Zimbabwe court orders elections held by July 31


Zimbabweans turn out in their numbers to vote in the constitutional referendum in Harare on March 16, 2013. Polls opened in Zimbabwe early Saturday for a key referendum on a new constitution that would curb President Robert Mugabe's powers and pave the way for elections later in the year.

Zimbabwe's top court ordered on Friday that President Robert Mugabe hold elections in the African country by the end of July.

"The elections should take place no later than 31st July 2013," the court's Chief Justice Godfrey Chidyausiku said.

The Constitutional Court said Mugabe should set a date "as soon as possible."

Chidyausiku was ruling on an application to the court by Zimbabwean rights activist Jealousy Mawarire, challenging Mugabe, 89, to set election dates by June 29, arguing that the president risked violating the constitution.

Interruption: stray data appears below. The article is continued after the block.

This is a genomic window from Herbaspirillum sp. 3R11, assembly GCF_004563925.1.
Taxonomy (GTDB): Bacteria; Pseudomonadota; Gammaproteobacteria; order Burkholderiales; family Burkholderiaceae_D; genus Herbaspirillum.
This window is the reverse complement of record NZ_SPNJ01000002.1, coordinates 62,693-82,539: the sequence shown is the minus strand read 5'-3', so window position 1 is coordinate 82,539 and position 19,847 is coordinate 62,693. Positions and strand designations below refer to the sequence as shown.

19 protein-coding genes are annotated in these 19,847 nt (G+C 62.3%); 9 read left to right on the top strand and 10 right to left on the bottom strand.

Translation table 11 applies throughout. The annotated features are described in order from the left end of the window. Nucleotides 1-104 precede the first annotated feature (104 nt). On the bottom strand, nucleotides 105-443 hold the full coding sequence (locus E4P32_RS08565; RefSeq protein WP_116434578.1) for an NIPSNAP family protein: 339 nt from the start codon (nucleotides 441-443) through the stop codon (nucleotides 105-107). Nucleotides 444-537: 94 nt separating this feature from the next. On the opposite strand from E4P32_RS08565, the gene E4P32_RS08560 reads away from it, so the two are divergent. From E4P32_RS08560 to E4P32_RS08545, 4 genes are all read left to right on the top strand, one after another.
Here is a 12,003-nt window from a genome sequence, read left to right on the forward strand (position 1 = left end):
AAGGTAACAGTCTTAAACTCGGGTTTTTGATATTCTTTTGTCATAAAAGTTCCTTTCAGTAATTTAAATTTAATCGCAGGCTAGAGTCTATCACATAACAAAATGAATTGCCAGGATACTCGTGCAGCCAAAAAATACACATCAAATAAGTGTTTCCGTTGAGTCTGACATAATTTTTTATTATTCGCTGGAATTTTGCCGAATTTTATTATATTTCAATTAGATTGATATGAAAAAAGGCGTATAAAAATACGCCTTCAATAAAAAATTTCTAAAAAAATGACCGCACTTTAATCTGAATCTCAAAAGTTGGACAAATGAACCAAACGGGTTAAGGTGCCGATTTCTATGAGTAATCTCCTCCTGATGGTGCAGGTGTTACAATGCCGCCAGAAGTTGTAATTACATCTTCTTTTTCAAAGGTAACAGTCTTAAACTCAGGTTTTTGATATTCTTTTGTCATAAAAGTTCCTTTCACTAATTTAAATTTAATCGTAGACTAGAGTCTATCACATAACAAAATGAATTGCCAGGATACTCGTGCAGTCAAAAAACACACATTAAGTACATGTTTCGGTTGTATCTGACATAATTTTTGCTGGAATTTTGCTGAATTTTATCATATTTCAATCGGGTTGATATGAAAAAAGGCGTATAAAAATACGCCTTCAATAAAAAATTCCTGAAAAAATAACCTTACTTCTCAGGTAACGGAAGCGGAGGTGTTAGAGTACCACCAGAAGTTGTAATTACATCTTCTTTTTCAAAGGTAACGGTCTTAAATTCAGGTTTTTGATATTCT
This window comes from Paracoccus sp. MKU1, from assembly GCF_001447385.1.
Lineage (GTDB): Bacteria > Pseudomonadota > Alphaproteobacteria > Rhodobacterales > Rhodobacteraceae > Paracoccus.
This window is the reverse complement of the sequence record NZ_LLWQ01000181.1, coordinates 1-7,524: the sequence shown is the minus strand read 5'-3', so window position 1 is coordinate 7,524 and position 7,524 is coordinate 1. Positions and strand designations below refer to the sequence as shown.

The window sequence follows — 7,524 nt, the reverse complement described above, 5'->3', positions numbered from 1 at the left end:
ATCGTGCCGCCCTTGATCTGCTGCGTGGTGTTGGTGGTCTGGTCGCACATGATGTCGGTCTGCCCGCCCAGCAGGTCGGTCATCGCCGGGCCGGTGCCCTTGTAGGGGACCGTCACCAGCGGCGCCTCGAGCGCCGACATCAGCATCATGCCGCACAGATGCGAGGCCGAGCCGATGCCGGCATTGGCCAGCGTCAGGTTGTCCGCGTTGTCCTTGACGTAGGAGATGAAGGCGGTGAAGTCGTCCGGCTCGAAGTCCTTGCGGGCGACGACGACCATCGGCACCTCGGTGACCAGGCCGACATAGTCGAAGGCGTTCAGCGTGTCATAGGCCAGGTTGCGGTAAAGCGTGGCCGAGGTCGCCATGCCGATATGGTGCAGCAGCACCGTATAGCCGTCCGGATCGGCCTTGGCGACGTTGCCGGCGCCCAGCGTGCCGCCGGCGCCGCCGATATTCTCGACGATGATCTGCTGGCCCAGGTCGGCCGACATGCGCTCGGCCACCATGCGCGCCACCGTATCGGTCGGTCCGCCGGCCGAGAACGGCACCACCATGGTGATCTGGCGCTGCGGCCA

Zimbabwe's parliament will automatically expire on June 29, but Mugabe would have had until October 31 to hold presidential and parliamentary elections.

Held under a new constitution endorsed in a referendum in March, the elections will put an end to the power-sharing government of Mugabe and Prime Minister Morgan Tsvangirai, formed in 2009 after a violence-plagued 2008 election that regional leaders said was rigged in Mugabe's favor.

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Mugabe, who has been in power since Zimbabwe gained its independence from Britain in 1980, is set to go up against Tsvangirai in the upcoming elections.

Tsvangirai has been arguing for a delay in new elections in order to allow for the opening of broadcast media, registration of new voters and reform of the military to ensure it stays out of politics.

Finance Minister Tendai Biti also said earlier this week that Zimbabwe is struggling to raise the $132 million required to hold elections.